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In the episode of the big bang theory, S04E11, Zack, Penny's date makes a statement:

I haven't been to a comic book store in literally a million years

What kind of statement is this, I know this is not correct, What group or what kind of statement is this?

closed as unclear what you're asking by curiousdannii, Cascabel, AmE speaker, JonMark Perry, J. Taylor Jul 29 '18 at 22:41

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  • Could someone explain why this question was downvoted? I'm new and a bit confused. – S Conroy Jul 27 '18 at 14:45
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    @SConroy It wasn’t my downvote, but Stack Exchange has a few policies designed to make the site a high quality Q & A repository. Fundamental to that is that questions must be on topic, must not be of the ‘do my homework’ style, and should be potentially answerable in an authoritative manner. Answers correspondingly should carry logical argument, references to established authority, or perhaps be answered by an authority (e.g. a professional linguist answering questions in linguistics, or a New Zealander answering a question about New Zealand English). – Lawrence Jul 27 '18 at 15:43
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    @SConroy ... Someone has voted to close this question as being ‘unclear’. Perhaps they weren’t sure what the OP meant by “kind of statement” - there are no examples given of what ‘kind’ might mean to the OP. It’s not a precise measure: members of the community (including you and me) use our up/down, close/reopen and delete/undelete votes to help curate the database of questions and answers for the benefit of future visitors. – Lawrence Jul 27 '18 at 15:50
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    @Lawrence. Thanks. I imagine it's pretty impossible to avoid a subjective component in what is a good question. I should probably take a look at the FAQS to get a better idea how it all works. – S Conroy Jul 27 '18 at 15:50
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    @SConroy Good idea! Note that even if a question was otherwise judged to be poorly constructed, if you find it interesting (and generally on topic), you are always at liberty to offer a substantiated answer. Of course, others are free to agree or disagree, and to vote accordingly. The basic FAQs are in the help menu above, but many policies and policy specifics are discussed and decided on English Language & Usage Meta. Have a look there after looking through the official FAQs. You can find FAQ discussions by typing [FAQ] (in square brackets) in the Meta site’s search bar. – Lawrence Jul 27 '18 at 15:59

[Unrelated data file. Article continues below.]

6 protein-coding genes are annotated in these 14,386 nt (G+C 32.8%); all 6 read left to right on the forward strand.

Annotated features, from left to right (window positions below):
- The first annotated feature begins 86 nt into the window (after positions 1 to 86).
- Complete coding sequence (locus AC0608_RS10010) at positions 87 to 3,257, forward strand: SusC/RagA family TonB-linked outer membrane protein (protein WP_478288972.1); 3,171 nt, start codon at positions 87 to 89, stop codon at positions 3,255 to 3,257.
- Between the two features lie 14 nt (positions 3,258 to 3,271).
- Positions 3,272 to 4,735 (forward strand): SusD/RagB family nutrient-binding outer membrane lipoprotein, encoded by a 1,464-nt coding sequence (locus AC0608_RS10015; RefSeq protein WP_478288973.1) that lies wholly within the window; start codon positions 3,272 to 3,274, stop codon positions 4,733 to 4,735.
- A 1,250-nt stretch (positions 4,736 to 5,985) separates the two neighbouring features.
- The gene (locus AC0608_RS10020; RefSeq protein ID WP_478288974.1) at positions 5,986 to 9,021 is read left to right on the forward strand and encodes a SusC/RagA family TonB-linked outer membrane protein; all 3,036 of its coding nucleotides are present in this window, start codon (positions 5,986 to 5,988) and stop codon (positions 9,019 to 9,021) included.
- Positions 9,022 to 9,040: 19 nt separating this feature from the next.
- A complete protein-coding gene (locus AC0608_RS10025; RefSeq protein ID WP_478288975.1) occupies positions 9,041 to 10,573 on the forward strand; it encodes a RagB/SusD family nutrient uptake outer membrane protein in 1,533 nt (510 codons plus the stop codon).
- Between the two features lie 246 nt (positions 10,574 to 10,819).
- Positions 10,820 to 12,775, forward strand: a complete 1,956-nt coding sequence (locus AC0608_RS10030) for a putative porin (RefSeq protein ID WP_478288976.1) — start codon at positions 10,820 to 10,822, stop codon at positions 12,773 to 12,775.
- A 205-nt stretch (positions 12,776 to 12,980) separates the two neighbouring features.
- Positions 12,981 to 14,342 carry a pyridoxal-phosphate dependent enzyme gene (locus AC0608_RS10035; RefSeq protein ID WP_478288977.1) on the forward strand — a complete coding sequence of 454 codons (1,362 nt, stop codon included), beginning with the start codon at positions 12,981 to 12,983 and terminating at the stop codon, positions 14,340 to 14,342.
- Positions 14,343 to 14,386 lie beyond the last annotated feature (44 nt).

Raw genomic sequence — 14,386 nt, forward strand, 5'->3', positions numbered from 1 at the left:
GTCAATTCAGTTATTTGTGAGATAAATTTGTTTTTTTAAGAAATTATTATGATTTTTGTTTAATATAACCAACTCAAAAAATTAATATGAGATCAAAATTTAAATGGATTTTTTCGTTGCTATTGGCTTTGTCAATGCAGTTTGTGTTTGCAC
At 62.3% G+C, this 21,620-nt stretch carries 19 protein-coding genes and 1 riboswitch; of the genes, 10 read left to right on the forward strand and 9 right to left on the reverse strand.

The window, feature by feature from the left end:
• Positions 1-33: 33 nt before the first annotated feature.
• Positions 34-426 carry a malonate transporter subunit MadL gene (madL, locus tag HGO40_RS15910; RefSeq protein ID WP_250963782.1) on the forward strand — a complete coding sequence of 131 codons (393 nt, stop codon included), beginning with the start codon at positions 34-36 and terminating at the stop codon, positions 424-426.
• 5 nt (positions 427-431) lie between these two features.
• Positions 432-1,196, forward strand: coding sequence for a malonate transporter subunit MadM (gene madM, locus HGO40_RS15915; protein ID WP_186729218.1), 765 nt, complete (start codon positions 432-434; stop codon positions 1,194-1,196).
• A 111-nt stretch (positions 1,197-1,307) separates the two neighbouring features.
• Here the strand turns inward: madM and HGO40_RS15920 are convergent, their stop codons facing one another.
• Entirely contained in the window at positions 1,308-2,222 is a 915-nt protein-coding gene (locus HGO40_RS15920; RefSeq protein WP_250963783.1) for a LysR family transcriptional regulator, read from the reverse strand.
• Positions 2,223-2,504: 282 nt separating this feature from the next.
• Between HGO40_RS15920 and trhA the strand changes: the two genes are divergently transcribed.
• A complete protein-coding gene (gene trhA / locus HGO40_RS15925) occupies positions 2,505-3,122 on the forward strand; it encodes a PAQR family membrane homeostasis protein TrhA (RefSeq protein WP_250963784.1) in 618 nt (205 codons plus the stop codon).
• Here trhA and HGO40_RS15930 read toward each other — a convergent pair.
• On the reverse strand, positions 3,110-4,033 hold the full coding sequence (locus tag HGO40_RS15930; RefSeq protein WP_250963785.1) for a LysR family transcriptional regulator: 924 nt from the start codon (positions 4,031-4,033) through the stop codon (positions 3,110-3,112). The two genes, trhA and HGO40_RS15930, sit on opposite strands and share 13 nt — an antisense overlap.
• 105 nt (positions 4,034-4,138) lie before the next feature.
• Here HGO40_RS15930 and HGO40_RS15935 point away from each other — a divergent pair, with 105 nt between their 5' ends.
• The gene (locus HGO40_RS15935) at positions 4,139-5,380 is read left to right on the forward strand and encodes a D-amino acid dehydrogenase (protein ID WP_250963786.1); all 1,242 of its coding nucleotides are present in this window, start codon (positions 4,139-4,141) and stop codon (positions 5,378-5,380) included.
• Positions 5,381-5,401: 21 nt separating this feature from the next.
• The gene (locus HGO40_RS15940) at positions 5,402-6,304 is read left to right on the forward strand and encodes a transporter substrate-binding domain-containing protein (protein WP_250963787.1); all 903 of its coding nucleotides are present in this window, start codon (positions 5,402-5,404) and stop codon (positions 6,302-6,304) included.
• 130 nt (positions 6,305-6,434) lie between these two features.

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Exaggeration or, more formally, hyperbole.

extravagant exaggeration (such as "mile-high ice-cream cones")

  • Hello, James. Please include pertinent quotes as links decay over time. ...although wikipedia rates only a little over UD here. – Cascabel Jul 27 '18 at 19:17
  • @Cascabel Really? That excerpt wasn't enough to make the meaning clear? OK. I'll add a bit more ... – user184130 Jul 27 '18 at 19:20
  • @Cascabel I just don't understand why you think the bit I quoted was not adequate. – user184130 Jul 27 '18 at 19:30
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    @Cascabel. OK, sorry, I thought I had included that quote. I certainly intended to. – user184130 Jul 27 '18 at 19:34
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Literally used like this (the real meaning here is actually figuratively i.e. the opposite of literally) is one of those words purists love to hate.

Dictionary.com lists it as one of those words that can ruin your sentence. https://www.dictionary.com/e/s/umwords/#literally

I don't know if there is a group word for such statements. Purists would probably just say it's wrong and feel smug.

  • Some linguists use the term "zombie rule" for things that people erroneously think are wrong but the prohibition just won't die! – user184130 Jul 27 '18 at 14:27
  • I love the use of the word "literally" here to exaggerate even more the already exaggerated "million years" ! – user184130 Jul 27 '18 at 14:41
  • I've no problem being voted down (well I do, but that's just my ego acting up...), but would appreciate a reason, so if I'm wrong, I can learn why. @James Radom. Nice phrase, will be appropriating at the next opportunity! – S Conroy Jul 27 '18 at 15:26
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    Sorry, not my DV, but there are some users here who feel an answer to a close-worthy question merits down voting. Those of us who have been around for awhile know pretty much who close-votes every new Q. I will uptick to take you outa negative territory, since you have fulfilled requirements for a good answer. – Cascabel Jul 27 '18 at 18:49
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    Please check out this corner of our site and see how rep garners access to privileges. – Cascabel Jul 27 '18 at 19:01

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